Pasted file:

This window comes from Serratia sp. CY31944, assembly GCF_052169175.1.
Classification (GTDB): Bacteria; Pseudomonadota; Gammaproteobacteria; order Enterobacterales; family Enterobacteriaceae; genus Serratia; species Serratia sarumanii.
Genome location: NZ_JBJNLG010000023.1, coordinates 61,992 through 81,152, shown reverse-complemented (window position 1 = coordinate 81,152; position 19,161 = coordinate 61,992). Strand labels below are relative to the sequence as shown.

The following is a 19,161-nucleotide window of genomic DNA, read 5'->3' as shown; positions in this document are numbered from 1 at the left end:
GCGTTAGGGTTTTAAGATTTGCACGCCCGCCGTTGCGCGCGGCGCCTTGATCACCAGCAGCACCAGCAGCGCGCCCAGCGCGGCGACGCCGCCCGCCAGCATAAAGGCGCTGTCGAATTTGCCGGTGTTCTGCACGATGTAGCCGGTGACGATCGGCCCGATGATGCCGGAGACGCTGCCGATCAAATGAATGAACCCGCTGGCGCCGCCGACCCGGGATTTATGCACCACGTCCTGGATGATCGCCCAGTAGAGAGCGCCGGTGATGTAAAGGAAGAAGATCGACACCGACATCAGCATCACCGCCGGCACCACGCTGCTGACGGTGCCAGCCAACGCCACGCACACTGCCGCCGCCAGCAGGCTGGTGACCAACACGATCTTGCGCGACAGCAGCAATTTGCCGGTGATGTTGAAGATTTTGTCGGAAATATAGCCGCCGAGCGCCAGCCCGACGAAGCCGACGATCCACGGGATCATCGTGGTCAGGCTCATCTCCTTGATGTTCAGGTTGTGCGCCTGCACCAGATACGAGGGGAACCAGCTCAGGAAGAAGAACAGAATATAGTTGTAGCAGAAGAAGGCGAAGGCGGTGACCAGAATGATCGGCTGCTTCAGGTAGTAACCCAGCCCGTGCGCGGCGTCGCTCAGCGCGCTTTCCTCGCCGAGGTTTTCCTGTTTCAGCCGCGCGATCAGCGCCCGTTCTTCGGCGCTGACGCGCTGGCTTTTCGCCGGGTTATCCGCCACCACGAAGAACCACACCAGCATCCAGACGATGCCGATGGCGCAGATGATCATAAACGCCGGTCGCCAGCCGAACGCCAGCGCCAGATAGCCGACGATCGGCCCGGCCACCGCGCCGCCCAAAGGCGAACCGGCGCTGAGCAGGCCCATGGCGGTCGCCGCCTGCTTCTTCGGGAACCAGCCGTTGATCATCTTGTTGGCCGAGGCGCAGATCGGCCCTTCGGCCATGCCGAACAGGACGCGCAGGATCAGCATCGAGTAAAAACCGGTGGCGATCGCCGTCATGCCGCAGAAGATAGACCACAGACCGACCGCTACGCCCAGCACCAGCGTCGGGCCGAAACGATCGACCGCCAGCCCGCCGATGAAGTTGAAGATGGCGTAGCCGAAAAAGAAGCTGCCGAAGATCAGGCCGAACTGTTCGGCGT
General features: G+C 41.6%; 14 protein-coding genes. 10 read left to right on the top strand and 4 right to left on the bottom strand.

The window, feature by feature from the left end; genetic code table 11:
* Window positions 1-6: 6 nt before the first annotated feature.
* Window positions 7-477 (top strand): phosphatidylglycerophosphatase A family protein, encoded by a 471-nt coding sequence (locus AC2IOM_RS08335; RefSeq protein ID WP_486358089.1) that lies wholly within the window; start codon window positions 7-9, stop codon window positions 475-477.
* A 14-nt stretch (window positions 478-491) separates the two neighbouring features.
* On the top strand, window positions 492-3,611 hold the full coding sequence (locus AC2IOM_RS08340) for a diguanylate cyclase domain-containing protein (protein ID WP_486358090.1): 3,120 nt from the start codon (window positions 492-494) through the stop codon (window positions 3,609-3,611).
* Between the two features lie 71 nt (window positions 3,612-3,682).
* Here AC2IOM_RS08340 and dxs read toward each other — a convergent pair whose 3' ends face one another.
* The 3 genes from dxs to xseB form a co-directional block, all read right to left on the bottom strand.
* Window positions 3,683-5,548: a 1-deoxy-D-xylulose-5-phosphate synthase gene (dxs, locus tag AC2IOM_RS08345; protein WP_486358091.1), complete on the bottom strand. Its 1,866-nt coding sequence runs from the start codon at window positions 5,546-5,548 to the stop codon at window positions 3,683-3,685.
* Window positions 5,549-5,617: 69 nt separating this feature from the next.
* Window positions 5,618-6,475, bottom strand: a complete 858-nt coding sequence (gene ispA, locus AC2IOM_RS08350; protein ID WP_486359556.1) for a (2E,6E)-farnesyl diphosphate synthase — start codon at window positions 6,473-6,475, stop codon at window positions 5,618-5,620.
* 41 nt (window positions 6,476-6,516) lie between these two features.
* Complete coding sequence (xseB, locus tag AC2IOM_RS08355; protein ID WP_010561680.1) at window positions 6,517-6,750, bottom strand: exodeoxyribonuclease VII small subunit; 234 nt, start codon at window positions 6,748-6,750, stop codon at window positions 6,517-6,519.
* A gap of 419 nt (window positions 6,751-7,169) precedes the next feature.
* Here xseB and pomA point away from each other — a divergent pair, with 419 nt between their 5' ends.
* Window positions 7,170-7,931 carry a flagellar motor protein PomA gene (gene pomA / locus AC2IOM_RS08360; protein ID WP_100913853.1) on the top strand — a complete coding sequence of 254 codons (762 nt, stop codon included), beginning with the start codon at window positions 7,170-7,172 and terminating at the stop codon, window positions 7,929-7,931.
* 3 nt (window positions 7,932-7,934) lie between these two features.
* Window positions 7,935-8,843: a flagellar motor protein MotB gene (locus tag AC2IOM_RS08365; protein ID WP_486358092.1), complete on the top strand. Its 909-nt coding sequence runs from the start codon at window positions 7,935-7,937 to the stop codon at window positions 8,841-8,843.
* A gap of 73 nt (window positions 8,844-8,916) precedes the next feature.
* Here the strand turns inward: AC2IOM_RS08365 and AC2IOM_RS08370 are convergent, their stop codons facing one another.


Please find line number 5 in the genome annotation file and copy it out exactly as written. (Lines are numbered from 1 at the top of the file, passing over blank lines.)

GCGTTAGGGTTTTAAGATTTGCACGCCCGCCGTTGCGCGCGGCGCCTTGATCACCAGCAGCACCAGCAGCGCGCCCAGCGCGGCGACGCCGCCCGCCAGCATAAAGGCGCTGTCGAATTTGCCGGTGTTCTGCACGATGTAGCCGGTGACGATCGGCCCGATGATGCCGGAGACGCTGCCGATCAAATGAATGAACCCGCTGGCGCCGCCGACCCGGGATTTATGCACCACGTCCTGGATGATCGCCCAGTAGAGAGCGCCGGTGATGTAAAGGAAGAAGATCGACACCGACATCAGCATCACCGCCGGCACCACGCTGCTGACGGTGCCAGCCAACGCCACGCACACTGCCGCCGCCAGCAGGCTGGTGACCAACACGATCTTGCGCGACAGCAGCAATTTGCCGGTGATGTTGAAGATTTTGTCGGAAATATAGCCGCCGAGCGCCAGCCCGACGAAGCCGACGATCCACGGGATCATCGTGGTCAGGCTCATCTCCTTGATGTTCAGGTTGTGCGCCTGCACCAGATACGAGGGGAACCAGCTCAGGAAGAAGAACAGAATATAGTTGTAGCAGAAGAAGGCGAAGGCGGTGACCAGAATGATCGGCTGCTTCAGGTAGTAACCCAGCCCGTGCGCGGCGTCGCTCAGCGCGCTTTCCTCGCCGAGGTTTTCCTGTTTCAGCCGCGCGATCAGCGCCCGTTCTTCGGCGCTGACGCGCTGGCTTTTCGCCGGGTTATCCGCCACCACGAAGAACCACACCAGCATCCAGACGATGCCGATGGCGCAGATGATCATAAACGCCGGTCGCCAGCCGAACGCCAGCGCCAGATAGCCGACGATCGGCCCGGCCACCGCGCCGCCCAAAGGCGAACCGGCGCTGAGCAGGCCCATGGCGGTCGCCGCCTGCTTCTTCGGGAACCAGCCGTTGATCATCTTGTTGGCCGAGGCGCAGATCGGCCCTTCGGCCATGCCGAACAGGACGCGCAGGATCAGCATCGAGTAAAAACCGGTGGCGATCGCCGTCATGCCGCAGAAGATAGACCACAGACCGACCGCTACGCCCAGCACCAGCGTCGGGCCGAAACGATCGACCGCCAGCCCGCCGATGAAGTTGAAGATGGCGTAGCCGAAAAAGAAGCTGCCGAAGATCAGGCCGAACTGTTCGGCGT